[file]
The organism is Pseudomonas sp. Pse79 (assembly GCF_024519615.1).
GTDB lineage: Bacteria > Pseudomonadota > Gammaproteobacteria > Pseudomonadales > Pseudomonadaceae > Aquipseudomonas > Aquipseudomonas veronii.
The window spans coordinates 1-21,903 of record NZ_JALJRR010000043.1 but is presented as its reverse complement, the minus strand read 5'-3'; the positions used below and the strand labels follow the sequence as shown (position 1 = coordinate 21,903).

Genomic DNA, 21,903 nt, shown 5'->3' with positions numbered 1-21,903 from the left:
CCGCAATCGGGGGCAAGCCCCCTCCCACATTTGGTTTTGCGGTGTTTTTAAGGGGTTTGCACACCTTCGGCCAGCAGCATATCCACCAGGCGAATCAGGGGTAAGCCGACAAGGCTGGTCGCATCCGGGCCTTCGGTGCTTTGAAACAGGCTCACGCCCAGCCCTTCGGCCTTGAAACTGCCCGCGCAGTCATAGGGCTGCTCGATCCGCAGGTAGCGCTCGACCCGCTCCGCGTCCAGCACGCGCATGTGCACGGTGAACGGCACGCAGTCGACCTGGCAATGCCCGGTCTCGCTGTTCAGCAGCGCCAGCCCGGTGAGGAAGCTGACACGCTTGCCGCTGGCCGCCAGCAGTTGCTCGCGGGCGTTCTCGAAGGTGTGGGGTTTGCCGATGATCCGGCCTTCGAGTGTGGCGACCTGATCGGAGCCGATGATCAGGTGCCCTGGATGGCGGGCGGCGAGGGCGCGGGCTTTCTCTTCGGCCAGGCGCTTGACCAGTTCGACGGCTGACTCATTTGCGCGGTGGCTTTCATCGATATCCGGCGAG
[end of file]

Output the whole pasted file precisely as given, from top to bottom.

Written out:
The organism is Pseudomonas sp. Pse79 (assembly GCF_024519615.1).
GTDB lineage: Bacteria > Pseudomonadota > Gammaproteobacteria > Pseudomonadales > Pseudomonadaceae > Aquipseudomonas > Aquipseudomonas veronii.
The window spans coordinates 1-21,903 of record NZ_JALJRR010000043.1 but is presented as its reverse complement, the minus strand read 5'-3'; the positions used below and the strand labels follow the sequence as shown (position 1 = coordinate 21,903).

Genomic DNA, 21,903 nt, shown 5'->3' with positions numbered 1-21,903 from the left:
CCGCAATCGGGGGCAAGCCCCCTCCCACATTTGGTTTTGCGGTGTTTTTAAGGGGTTTGCACACCTTCGGCCAGCAGCATATCCACCAGGCGAATCAGGGGTAAGCCGACAAGGCTGGTCGCATCCGGGCCTTCGGTGCTTTGAAACAGGCTCACGCCCAGCCCTTCGGCCTTGAAACTGCCCGCGCAGTCATAGGGCTGCTCGATCCGCAGGTAGCGCTCGACCCGCTCCGCGTCCAGCACGCGCATGTGCACGGTGAACGGCACGCAGTCGACCTGGCAATGCCCGGTCTCGCTGTTCAGCAGCGCCAGCCCGGTGAGGAAGCTGACACGCTTGCCGCTGGCCGCCAGCAGTTGCTCGCGGGCGTTCTCGAAGGTGTGGGGTTTGCCGATGATCCGGCCTTCGAGTGTGGCGACCTGATCGGAGCCGATGATCAGGTGCCCTGGATGGCGGGCGGCGAGGGCGCGGGCTTTCTCTTCGGCCAGGCGCTTGACCAGTTCGACGGCTGACTCATTTGCGCGGTGGCTTTCATCGATATCCGGCGAG